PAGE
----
World Wide Study Bible
a Bible passage
Job Replies: My Complaint Is Bitter
Then Job answered:
“Today also my complaint is bitter;
his hand is heavy despite my groaning.
Oh, that I knew where I might find him,
that I might come even to his dwelling!
I would lay my case before him,
and fill my mouth with arguments.
I would learn what he would answer me,
and understand what he would say to me.
Would he contend with me in the greatness of his power?
No; but he would give heed to me.
There an upright person could reason with him,
and I should be acquitted forever by my judge.
“If I go forward, he is not there;
or backward, I cannot perceive him;
on the left he hides, and I cannot behold him;
I turn to the right, but I cannot see him.
But he knows the way that I take;
when he has tested me, I shall come out like gold.
My foot has held fast to his steps;
I have kept his way and have not turned aside.
I have not departed from the commandment of his lips;
I have treasured in my bosom the words of his mouth.
But he stands alone and who can dissuade him?
What he desires, that he does.
For he will complete what he appoints for me;
and many such things are in his mind.
Therefore I am terrified at his presence;
when I consider, I am in dread of him.
God has made my heart faint;
the Almighty has terrified me;
If only I could vanish in darkness,
and thick darkness would cover my face!
Job 23:1-17. Job's Answer.
2. to-day—implying, perhaps, that the debate was carried on through more days than one (see Introduction).
heavier than—is so heavy that I cannot relieve myself adequately by groaning.
Seat—The idea in the Hebrew is a well-prepared throne (Ps 9:7).
fill, &c.—I would have abundance of arguments to adduce.
5. he—emphatic: it little matters what man may say of me, if only I know what God judges of me.
strength—so as to prevail with Him: as in Jacob's case (Ho 12:3, 4). Umbreit and Maurer better translate as in Job 4:20 (I only wish that He) "would attend to me," that is, give me a patient hearing as an ordinary judge, not using His omnipotence, but only His divine knowledge of my innocence.
7. There—rather, "Then": if God would "attend" to me (Job 23:6).
righteous—that is, the result of my dispute would be, He would acknowledge me as righteous.
delivered—from suspicion of guilt on the part of my Judge.
8. But I wish in vain. For "behold," &c.
forward … backward—rather, "to the east—to the west." The Hebrew geographers faced the east, that is, sunrise: not the north, as we do. So "before" means east: "behind," west (so the Hindus). Para, "before"—east: Apara, "behind"—west: Daschina, "the right hand"—south: Bama, "left"—north. A similar reference to sunrise appears in the name Asia, "sunrise," Europe, "sunset"; pure Babylonian names, as Rawlinson shows.
9. Rather, "To the north."
work—God's glorious works are especially seen towards the north region of the sky by one in the northern hemisphere. The antithesis is between God working and yet not being beheld: as in Job 9:11, between "He goeth by," and "I see Him not." If the Hebrew bears it, the parallelism to the second clause is better suited by translating, as Umbreit, "doth hide himself"; but then the antithesis to "behold" would be lost.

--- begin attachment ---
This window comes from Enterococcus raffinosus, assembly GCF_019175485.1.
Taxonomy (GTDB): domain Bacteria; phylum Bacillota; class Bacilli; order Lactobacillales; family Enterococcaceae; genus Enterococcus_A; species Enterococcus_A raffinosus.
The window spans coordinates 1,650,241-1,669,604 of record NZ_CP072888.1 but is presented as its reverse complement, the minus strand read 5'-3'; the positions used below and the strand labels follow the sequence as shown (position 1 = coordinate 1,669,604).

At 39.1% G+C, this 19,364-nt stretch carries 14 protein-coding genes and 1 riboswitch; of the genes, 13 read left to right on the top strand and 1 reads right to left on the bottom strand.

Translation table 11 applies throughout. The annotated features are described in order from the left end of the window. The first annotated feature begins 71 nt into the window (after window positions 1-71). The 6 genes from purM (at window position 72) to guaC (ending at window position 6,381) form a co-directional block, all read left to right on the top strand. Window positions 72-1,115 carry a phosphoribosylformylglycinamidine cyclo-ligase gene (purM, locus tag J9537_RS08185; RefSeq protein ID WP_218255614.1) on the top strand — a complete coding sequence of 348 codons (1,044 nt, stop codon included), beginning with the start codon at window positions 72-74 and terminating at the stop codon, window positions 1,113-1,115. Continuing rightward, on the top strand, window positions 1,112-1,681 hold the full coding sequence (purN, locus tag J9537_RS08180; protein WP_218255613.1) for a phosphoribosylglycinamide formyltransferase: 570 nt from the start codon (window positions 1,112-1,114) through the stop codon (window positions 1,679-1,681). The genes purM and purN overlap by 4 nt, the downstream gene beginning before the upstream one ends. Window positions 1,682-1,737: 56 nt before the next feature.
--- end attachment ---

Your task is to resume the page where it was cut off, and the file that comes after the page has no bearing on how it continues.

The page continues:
right hand—"in the south."
hideth—appropriately, of the unexplored south, then regarded as uninhabitable because of its heat (see Job 34:29).
10. But—correcting himself for the wish that his cause should be known before God. The omniscient One already knoweth the way in me (my inward principles: His outward way or course of acts is mentioned in Job 23:11. So in me, Job 4:21); though for some inscrutable cause He as yet hides Himself (Job 23:8, 9).
when—let Him only but try my cause, I shall, &c.
11. held—fast by His steps. The law is in Old Testament poetry regarded as a way, God going before us as our guide, in whose footsteps we must tread (Ps 17:5).
necessary—"Appointed portion" (of food; as in Pr 30:8). Umbreit and Maurer translate, "More than my law," my own will, in antithesis to "the words of His mouth" (Joh 6:38). Probably under the general term, "what is appointed to me" (the same Hebrew is in Job 23:14), all that ministers to the appetites of the body and carnal will is included.
13. in one mind—notwithstanding my innocence, He is unaltered in His purpose of proving me guilty (Job 9:12).
soul—His will (Ps 115:3). God's sovereignty. He has one great purpose; nothing is haphazard; everything has its proper place with a view to His purpose.
14. many such—He has yet many more such ills in store for me, though hidden in His breast (Job 10:13).
15. God's decrees, impossible to be resisted, and leaving us in the dark as to what may come next, are calculated to fill the mind with holy awe [Barnes].
16. soft—faint; hath melted my courage. Here again Job's language is that of Jesus Christ (Ps 22:14).
17. Because I was not taken away by death from the evil to come (literally, "from before the face of the darkness," Isa 57:1). Alluding to the words of Eliphaz (Job 22:11), "darkness," that is, calamity.
cut off—rather, in the Arabic sense, brought to the land of silence; my sad complaint hushed in death [Umbreit]. "Darkness" in the second clause, not the same Hebrew word as in the first, "cloud," "obscurity." Instead of "covering the cloud (of evil) from my face," He "covers" me with it (Job 22:11).